The designed trip was largely based on two separate business class itineraries to and from Shanghai. China Eastern, a Delta SkyTeam partner, was offering roundtrip flights in heavily discounted lie-flat business class through their Shanghai hub.
The trips took the mother-daughter duo from Cebu through Shanghai to Madrid and back — in business — at an incredible $1120. The deal was so good – netting over $6,000 in Medallion Qualifying Dollars – that we booked two of them, back-to-back. These long-haul flights would be separated by a layover night and day at the Cebu-Mactan airport in the Philippines During their layover.
Neela and enjoyed a nice hotel pool, nearby ocean beaches and plenty of sun to refresh after the back-to-back long flights. The turnarounds in Madrid were less than two hours. The plane would land, Neela and parent would disembark, wait for the aircraft to be cleaned and re-stocked, and then re-board the same aircraft to return.
China Eastern is China’s second-largest national airline, with modern business class accommodations on their long-haul fleet of jets.
At JFK, they boarded MU’s flagship 777-300ER, equipped with the airline’s best reverse-herringbone style business class seats.
The second leg of their journey was operated by an Airbus A330. Historically, SkyTeam flyers have been inclined to shun the airline’s Airbus fleet, but many of these aircraft are now newer and offer fully lie-flat seats. This is the same jet that Neela would fly on her trek to Madrid and back.
Neela’s adventures earned her not just elite status, but a special sign at home and reputation among her friends as the foremost grade school globetrotter.
Delta’s littlest Diamond?
For Neela, the trip amounted to a special vacation of sorts. She loved the flowers inside each of the business class cabins she flew. She got to spend time by the beach, and in between fun she was able to keep up with her at-home studies.
Now, she enjoys perks and recognition typically reserved for the world’s most traveled business executives.
“She enjoys telling airline gate agents and flight attendants that she is a Diamond,” Harris said. “I’m not sure they actually believe her at the moment, but some have seen it on her record and have been surprised.”
Asked if she has any regrets, Harris’ posits that she would have spent more time enjoying the stopover destinations they visited as a family.
“I would probably spend more time in the remote Asian destination as well as Madrid. Mileage Running can be very exhausting” she said.
The airline wouldn’t confirm or deny that Neela is the youngest Diamond Medallion in the system, though we believe she is. Delta’s communications team did have some words of encouragement for little Neela’s big accomplishment.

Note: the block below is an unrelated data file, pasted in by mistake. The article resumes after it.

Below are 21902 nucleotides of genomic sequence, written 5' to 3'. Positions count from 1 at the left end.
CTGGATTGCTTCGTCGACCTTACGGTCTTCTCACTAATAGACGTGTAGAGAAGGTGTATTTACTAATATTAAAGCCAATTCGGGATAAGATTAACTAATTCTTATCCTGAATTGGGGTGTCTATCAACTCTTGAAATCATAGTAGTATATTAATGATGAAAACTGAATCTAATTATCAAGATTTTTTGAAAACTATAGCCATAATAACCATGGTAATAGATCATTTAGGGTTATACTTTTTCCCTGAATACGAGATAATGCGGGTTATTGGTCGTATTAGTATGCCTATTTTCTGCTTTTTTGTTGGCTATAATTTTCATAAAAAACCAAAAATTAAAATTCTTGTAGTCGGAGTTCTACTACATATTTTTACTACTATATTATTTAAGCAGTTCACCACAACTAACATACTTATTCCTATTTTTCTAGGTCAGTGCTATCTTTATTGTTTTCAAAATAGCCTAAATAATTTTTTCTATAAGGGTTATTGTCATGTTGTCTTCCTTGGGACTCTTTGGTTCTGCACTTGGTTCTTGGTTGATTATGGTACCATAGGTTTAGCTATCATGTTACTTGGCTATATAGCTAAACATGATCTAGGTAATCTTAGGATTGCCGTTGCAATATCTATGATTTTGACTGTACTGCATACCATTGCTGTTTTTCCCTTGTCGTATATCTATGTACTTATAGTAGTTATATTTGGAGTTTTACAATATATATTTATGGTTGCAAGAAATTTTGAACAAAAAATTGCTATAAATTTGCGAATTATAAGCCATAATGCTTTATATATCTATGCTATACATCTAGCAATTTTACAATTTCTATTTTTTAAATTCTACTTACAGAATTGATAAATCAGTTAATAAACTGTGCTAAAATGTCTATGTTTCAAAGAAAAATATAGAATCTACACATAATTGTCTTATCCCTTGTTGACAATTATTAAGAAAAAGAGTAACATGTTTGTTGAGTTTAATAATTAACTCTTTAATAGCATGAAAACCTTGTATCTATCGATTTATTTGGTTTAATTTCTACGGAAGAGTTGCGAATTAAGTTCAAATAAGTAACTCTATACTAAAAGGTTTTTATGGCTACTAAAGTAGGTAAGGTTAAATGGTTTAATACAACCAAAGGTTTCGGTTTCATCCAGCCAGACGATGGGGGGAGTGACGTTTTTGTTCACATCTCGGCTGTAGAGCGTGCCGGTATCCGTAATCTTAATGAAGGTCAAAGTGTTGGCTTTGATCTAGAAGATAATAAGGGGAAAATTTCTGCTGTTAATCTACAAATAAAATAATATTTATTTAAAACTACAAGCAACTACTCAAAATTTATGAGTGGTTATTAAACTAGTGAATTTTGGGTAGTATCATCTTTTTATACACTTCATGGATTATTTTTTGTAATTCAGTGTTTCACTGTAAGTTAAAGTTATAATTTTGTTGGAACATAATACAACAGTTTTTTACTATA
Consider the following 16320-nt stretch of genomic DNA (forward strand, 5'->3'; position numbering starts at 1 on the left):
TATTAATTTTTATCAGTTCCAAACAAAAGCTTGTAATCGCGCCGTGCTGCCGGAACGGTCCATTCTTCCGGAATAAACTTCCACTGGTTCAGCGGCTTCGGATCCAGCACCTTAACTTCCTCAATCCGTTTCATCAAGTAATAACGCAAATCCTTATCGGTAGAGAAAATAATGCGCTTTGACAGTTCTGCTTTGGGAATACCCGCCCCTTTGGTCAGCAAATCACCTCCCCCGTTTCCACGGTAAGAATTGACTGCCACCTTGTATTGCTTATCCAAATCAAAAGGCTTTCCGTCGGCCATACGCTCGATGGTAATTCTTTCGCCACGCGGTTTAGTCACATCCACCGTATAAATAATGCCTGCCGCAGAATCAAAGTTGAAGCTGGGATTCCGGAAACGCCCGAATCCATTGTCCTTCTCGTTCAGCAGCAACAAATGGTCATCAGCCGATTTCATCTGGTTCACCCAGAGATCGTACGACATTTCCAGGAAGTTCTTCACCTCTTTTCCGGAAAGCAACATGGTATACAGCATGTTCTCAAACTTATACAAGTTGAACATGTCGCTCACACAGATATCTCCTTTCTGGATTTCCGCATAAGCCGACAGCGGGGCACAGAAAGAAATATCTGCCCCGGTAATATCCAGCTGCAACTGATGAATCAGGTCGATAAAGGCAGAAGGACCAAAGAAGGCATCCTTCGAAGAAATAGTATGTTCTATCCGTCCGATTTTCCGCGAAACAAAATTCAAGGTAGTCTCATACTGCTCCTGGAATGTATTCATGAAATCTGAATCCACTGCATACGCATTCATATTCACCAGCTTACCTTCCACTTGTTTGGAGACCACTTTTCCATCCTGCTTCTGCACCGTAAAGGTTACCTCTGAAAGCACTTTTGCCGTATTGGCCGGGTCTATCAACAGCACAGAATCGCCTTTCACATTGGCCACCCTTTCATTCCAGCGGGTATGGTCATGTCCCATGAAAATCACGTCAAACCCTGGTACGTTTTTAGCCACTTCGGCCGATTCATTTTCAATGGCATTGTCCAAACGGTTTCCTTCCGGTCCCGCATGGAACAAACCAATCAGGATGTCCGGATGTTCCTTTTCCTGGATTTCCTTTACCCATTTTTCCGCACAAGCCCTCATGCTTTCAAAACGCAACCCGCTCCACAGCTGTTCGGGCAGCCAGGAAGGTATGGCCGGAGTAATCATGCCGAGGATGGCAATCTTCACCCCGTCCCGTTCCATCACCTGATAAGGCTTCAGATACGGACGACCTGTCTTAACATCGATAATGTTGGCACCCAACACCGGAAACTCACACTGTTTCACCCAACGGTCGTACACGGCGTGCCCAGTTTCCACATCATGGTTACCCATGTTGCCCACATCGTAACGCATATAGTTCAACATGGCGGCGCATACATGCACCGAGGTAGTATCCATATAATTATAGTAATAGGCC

Congratulations to Neela on achieving Diamond Medallion Status! All of us at Delta are proud to help connect Neela on her journey and can’t wait to see where 2019 takes this young traveler on her adventures.
Tricks to Save
The fare sales we used to accomplish this run were uncommonly good. Even so, the whole feat was accomplished for an astonishing $1,200, out-of-pocket.
Harris could have paid for the entire run out of pocket, but as an avid frequent flyer and points collector it actually made good financial sense to hem some of the cost using accrued credit card points (particularly those she’d be earning back on this trip). We used a combination Chase Ultimate Rewards points, FlexPerks from US Bank and American Express Membership Rewards.
Using American Express’ 35% rebate on Membership Rewards points to purchase flights on their primary carrier (Delta) and business class fares with the partner carrier, and using the Chase Ultimate Rewards travel portal and earned points the family was able to buy down the entire cost of the airline fares to about $1,200 out of pocket for Neela’s Mileage Run.
Since Neela would not earn all of the MQM’s she required, her mother and I devised an additional strategy. “Since she would not make the MQM threshold with this single run my husband and I planned to gift her 30,000 MQM’s each from our Delta Reserve Credit Card spend,” Harris said. “Losing those 30,000 was the main reason my husband came along on a modified version of this run. If he was able to make up the MQM’s he was gifting to our daughter (which he did) then he was game.”
Dad took one of the long-haul mileage run trips with Neela, combined with the positioning flights, and was able to earn back his 30,000 MQMs.
Have you ever considered helping your children become elites in an airline program as a part of your family’s travel strategies? Let us know in the comments.